Shulkin contributed his thesis to Hampshire’s Library, which now holds 3,400 student Division III papers, for public research.
Hampshire’s practice of experiential learning extends to inviting students to serve on its board of trustees; senior-level committees, such as to conduct a presidential search; and task forces overseeing governance, operations, and administration. Shulkin was one of three student members of a nine-person task force that performed the Ten Year Review of Hampshire College. Wrote Hampshire President Adele Simmons: “David showed himself to be extremely resourceful, congenial, insightful, and industrious. Many of the task force’s tactics and research strategies were his suggestions, and he was a ready and effective partner in their implementation.”
National media report that in 2015, in joining the Department of Veterans Affairs, Shulkin left a seven-figure job in the private sector for a fraction of that salary. He had previously served in chief executive roles at Morristown Medical Center, Goryeb Children’s Hospital, Atlantic Health System Accountable Care Organization, and Beth Israel Medical Center, as well as chief medical officer of the University of Pennsylvania Health System and Temple University Hospital. He has been named one of the “Top 100 Physician Leaders of Hospitals and Health Systems” by Becker’s Hospital Review and one of the “50 Most Influential Physician Executives in the Country” by Modern Healthcare and Modern Physician.
In 2006, while president and CEO of Beth Israel Medical Center, Shulkin told Non Satis Scire, the College’s alumni magazine, that he applied Hampshire’s method of teaching students how to teach themselves to his professional life as a physician executive, when he educated himself in the relatively new area of patient safety and quality care. In particular, he said he sought out mentors and information, designing his own course of study, in what was then an emerging focus in medicine. “There were few experts to turn to —no texts and few courses — so it took finding new ways to teach myself,” he said, “talking and networking with others, and learning from others outside of health care.”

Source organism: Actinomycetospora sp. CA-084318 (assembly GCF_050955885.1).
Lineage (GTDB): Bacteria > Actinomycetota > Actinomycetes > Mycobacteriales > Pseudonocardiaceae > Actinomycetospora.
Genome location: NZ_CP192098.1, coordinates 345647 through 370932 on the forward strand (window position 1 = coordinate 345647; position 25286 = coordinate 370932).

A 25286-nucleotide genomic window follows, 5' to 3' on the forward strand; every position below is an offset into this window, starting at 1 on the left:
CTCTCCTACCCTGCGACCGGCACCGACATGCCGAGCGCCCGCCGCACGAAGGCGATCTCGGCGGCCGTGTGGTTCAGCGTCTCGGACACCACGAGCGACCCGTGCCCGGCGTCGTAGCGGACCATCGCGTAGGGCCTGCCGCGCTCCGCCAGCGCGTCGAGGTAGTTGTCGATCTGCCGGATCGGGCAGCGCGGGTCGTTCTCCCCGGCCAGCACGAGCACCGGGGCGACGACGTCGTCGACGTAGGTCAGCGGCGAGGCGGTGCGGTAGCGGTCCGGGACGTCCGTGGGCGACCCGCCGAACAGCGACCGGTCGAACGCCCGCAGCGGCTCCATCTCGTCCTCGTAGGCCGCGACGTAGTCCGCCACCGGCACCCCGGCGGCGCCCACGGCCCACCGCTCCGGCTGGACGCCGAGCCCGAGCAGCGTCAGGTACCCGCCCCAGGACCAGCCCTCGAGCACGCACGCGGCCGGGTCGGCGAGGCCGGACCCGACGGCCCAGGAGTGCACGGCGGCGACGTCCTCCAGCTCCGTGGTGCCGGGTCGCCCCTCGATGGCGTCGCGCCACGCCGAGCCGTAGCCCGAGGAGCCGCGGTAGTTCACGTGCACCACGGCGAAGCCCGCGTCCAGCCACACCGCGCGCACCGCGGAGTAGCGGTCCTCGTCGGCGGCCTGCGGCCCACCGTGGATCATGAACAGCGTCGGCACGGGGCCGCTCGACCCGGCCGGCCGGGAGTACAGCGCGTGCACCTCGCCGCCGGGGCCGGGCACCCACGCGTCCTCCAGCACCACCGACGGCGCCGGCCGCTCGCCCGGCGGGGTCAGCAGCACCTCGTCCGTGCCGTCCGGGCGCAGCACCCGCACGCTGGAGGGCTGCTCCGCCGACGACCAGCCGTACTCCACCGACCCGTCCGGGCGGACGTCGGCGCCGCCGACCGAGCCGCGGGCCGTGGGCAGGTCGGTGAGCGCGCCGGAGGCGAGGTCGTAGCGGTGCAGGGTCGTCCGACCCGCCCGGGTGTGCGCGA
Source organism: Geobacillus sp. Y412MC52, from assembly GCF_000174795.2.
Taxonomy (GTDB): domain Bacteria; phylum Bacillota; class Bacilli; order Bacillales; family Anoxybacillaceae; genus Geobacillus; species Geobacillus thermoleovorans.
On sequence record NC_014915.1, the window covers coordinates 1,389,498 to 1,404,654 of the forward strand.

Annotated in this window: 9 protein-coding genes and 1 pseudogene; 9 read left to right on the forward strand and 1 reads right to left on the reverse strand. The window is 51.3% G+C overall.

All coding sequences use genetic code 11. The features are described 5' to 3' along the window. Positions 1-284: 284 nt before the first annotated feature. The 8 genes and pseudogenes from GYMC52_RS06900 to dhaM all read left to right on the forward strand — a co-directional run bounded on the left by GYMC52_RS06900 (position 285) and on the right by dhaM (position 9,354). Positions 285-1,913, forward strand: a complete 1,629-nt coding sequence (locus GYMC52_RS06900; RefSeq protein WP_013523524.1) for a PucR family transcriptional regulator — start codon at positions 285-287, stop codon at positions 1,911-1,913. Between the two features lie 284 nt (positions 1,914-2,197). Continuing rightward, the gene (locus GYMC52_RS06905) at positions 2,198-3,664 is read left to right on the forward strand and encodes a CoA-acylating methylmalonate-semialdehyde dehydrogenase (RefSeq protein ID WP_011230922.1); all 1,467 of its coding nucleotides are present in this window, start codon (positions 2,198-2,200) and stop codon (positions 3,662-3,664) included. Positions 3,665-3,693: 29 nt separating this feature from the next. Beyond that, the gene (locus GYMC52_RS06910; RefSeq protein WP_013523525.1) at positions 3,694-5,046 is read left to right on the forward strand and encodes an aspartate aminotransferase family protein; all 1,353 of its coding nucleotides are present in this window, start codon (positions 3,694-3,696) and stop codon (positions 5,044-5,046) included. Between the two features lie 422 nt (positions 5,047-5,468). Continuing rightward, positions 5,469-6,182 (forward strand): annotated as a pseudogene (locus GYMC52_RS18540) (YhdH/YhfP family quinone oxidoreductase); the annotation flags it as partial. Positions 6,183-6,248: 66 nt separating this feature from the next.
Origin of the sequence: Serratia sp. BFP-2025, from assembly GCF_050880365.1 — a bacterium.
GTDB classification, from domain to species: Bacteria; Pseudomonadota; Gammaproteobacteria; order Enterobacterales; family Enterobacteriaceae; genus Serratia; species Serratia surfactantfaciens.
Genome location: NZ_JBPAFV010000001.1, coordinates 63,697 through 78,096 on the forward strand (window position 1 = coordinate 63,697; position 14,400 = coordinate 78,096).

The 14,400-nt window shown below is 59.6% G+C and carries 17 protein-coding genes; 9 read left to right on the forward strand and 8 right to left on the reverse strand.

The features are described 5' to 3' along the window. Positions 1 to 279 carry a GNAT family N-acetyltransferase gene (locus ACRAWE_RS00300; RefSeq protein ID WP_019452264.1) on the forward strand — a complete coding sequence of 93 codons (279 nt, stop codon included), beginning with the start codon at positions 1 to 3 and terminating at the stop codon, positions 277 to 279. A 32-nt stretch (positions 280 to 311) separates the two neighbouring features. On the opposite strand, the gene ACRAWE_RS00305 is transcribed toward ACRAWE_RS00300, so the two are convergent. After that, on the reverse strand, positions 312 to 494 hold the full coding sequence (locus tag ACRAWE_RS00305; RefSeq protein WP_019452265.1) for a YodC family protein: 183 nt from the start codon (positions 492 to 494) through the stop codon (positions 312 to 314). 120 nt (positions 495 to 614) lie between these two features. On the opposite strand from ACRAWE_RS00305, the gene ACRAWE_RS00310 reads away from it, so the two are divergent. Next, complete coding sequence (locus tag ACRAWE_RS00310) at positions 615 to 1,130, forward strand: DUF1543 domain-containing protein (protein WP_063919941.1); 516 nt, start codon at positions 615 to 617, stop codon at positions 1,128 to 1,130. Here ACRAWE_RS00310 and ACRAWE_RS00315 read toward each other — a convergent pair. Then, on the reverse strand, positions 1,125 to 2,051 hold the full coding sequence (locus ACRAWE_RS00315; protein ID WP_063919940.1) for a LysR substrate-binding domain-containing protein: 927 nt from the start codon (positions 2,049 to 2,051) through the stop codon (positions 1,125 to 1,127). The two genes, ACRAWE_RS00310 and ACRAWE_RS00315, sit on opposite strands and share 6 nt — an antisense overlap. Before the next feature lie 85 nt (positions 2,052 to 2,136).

Now Shulkin’s responsibilities are the greatest in his career. On the last day of February, during President Trump’s speech to a joint session of Congress, Shulkin was assigned by the White House and prepared himself to be the “designated survivor” to become president of the United States in case of a catastrophic event. National media covering the agency report that Shulkin’s ongoing challenges range from significant shortages in staffing, including nurses and doctors, topping 40,000 unfilled positions; pressure from veterans group looking for improvement from the agency after a scandal and cover-up three years ago in hospital wait times and delays in appointments; and implementing services to reduce the exceptionally high rate of suicide among veterans.
With his family by his side, Shulkin was sworn in to his new role at the White House by Vice President Mike Pence: video https://www.whitehouse.gov/featured-videos/video/2017/02/14/swearing-sec...
SELECT MEDIA COVERAGE 2017
NPR Morning Edition http://www.npr.org/sections/health-shots/2017/03/30/521937557/the-va-is-...
Soon after being sworn in as Secretary, Shulkin returned to traveling to VA medical centers around the nation, here participating in patient rounds in February at VA NY Harbor Health Care System.